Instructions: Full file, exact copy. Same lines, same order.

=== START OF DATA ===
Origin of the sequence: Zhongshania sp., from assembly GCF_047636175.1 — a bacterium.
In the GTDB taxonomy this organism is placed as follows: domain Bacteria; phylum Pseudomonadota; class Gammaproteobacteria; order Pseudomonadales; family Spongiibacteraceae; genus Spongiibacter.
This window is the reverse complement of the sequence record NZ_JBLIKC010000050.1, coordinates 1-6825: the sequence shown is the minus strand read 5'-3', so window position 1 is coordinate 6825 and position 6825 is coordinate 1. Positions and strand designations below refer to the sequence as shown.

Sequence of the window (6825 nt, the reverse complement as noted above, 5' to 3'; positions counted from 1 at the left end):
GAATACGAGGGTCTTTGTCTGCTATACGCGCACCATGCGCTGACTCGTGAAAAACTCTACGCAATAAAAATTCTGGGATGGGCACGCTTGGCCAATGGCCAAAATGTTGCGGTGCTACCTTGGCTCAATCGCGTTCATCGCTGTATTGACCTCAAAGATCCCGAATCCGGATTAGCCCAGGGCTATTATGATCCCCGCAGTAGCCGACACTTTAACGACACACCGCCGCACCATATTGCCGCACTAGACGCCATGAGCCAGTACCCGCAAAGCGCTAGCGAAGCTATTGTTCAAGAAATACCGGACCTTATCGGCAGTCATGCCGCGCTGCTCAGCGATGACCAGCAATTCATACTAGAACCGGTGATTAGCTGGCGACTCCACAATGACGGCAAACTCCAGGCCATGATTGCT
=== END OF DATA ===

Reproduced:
Origin of the sequence: Zhongshania sp., from assembly GCF_047636175.1 — a bacterium.
In the GTDB taxonomy this organism is placed as follows: domain Bacteria; phylum Pseudomonadota; class Gammaproteobacteria; order Pseudomonadales; family Spongiibacteraceae; genus Spongiibacter.
This window is the reverse complement of the sequence record NZ_JBLIKC010000050.1, coordinates 1-6825: the sequence shown is the minus strand read 5'-3', so window position 1 is coordinate 6825 and position 6825 is coordinate 1. Positions and strand designations below refer to the sequence as shown.

Sequence of the window (6825 nt, the reverse complement as noted above, 5' to 3'; positions counted from 1 at the left end):
GAATACGAGGGTCTTTGTCTGCTATACGCGCACCATGCGCTGACTCGTGAAAAACTCTACGCAATAAAAATTCTGGGATGGGCACGCTTGGCCAATGGCCAAAATGTTGCGGTGCTACCTTGGCTCAATCGCGTTCATCGCTGTATTGACCTCAAAGATCCCGAATCCGGATTAGCCCAGGGCTATTATGATCCCCGCAGTAGCCGACACTTTAACGACACACCGCCGCACCATATTGCCGCACTAGACGCCATGAGCCAGTACCCGCAAAGCGCTAGCGAAGCTATTGTTCAAGAAATACCGGACCTTATCGGCAGTCATGCCGCGCTGCTCAGCGATGACCAGCAATTCATACTAGAACCGGTGATTAGCTGGCGACTCCACAATGACGGCAAACTCCAGGCCATGATTGCT